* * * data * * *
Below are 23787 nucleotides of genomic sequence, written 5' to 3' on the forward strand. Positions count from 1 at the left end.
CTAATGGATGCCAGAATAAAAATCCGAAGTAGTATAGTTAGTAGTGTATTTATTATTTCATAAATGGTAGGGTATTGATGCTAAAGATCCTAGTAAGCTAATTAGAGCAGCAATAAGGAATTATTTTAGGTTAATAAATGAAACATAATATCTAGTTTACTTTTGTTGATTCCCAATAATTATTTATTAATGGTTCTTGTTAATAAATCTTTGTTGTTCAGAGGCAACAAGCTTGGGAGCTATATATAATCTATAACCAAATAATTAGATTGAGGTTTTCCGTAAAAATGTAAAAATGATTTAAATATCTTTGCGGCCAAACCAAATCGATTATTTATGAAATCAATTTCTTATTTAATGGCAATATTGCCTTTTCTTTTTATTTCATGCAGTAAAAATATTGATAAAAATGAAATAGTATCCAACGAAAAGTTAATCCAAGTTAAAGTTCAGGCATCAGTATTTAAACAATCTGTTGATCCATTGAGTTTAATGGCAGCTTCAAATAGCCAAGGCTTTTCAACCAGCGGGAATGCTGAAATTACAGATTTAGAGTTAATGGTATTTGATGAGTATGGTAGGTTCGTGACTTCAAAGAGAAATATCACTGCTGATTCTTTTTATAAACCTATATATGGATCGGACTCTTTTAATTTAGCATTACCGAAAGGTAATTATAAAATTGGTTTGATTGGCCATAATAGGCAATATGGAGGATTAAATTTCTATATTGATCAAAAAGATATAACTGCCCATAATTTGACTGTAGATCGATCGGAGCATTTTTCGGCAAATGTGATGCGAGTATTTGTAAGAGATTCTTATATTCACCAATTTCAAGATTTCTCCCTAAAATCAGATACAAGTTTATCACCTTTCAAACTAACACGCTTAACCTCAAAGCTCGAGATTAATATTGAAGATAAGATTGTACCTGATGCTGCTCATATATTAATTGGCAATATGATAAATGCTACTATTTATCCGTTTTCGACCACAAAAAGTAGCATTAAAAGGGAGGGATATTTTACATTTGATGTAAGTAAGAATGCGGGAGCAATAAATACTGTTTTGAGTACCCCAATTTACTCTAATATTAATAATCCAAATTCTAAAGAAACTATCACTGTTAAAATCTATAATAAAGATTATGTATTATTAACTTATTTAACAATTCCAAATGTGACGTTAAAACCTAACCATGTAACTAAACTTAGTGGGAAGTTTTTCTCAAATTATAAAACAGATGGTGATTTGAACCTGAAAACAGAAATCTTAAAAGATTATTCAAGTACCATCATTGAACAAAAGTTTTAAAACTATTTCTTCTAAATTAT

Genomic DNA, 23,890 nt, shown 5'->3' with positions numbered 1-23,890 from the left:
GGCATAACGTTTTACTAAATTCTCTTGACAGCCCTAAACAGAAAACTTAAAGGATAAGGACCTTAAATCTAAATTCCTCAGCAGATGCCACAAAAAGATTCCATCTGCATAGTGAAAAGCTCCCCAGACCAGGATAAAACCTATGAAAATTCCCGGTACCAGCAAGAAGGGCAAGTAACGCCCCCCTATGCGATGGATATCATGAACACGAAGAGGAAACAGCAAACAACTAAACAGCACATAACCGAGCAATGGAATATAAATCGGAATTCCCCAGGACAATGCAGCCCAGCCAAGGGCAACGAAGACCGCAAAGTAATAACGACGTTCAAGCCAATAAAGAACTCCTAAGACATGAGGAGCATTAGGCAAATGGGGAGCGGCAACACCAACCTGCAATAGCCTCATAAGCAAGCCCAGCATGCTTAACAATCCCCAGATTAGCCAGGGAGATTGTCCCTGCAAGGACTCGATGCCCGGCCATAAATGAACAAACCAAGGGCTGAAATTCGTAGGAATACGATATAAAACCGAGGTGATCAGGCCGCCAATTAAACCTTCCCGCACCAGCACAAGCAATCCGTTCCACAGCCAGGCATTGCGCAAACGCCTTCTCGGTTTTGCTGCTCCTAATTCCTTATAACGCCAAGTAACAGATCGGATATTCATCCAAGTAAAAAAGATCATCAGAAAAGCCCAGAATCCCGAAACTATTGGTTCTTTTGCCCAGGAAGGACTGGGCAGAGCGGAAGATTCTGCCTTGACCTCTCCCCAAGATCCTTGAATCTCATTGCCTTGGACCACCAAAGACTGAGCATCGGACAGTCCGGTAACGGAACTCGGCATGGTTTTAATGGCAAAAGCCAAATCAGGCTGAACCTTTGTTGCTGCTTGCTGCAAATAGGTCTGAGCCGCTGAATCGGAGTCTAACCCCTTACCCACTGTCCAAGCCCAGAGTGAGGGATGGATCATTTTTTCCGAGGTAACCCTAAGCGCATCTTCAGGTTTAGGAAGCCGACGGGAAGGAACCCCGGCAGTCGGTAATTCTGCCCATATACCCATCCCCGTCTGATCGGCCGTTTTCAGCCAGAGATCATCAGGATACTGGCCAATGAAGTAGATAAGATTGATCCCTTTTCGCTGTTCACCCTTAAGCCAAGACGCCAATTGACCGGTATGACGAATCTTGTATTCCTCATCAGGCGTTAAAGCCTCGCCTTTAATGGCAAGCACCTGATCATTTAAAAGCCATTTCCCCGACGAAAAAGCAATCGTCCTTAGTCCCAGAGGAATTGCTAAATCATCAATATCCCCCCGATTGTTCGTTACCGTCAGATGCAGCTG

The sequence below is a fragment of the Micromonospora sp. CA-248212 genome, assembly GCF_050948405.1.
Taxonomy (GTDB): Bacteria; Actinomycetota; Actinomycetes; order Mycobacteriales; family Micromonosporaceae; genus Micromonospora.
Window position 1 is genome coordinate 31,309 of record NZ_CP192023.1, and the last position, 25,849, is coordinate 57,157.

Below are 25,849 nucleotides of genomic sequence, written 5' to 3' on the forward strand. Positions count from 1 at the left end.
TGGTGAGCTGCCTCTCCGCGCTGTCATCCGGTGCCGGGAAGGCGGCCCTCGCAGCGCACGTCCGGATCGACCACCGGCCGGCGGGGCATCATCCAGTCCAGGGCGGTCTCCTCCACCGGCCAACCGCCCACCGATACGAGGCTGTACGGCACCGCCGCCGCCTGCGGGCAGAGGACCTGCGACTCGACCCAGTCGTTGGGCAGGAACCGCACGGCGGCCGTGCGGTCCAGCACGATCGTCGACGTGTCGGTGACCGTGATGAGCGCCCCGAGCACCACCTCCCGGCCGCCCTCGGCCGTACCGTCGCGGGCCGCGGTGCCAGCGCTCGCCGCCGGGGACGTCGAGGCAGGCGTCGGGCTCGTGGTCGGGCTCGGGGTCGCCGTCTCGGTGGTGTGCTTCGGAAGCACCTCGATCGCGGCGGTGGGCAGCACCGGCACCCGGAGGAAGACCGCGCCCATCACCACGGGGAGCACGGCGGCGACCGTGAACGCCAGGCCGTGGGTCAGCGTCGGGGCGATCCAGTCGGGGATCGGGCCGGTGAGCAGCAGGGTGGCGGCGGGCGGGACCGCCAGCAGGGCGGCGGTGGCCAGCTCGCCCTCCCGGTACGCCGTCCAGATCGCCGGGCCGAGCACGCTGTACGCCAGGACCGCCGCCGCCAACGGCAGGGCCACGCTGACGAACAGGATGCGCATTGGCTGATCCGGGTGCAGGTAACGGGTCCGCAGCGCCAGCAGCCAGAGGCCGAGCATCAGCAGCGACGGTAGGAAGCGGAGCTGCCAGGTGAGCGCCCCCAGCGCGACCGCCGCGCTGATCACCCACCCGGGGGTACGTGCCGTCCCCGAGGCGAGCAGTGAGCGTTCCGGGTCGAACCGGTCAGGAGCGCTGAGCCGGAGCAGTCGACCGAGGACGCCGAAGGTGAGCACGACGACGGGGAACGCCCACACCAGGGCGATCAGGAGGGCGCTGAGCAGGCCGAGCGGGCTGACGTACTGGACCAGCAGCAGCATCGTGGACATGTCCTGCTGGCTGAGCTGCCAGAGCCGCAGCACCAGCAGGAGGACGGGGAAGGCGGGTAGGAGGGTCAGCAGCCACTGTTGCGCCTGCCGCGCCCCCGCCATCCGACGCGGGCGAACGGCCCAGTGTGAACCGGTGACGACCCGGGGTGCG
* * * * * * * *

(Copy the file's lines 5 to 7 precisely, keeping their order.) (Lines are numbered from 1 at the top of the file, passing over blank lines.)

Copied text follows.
The sequence below is a fragment of the Micromonospora sp. CA-248212 genome, assembly GCF_050948405.1.
Taxonomy (GTDB): Bacteria; Actinomycetota; Actinomycetes; order Mycobacteriales; family Micromonosporaceae; genus Micromonospora.
Window position 1 is genome coordinate 31,309 of record NZ_CP192023.1, and the last position, 25,849, is coordinate 57,157.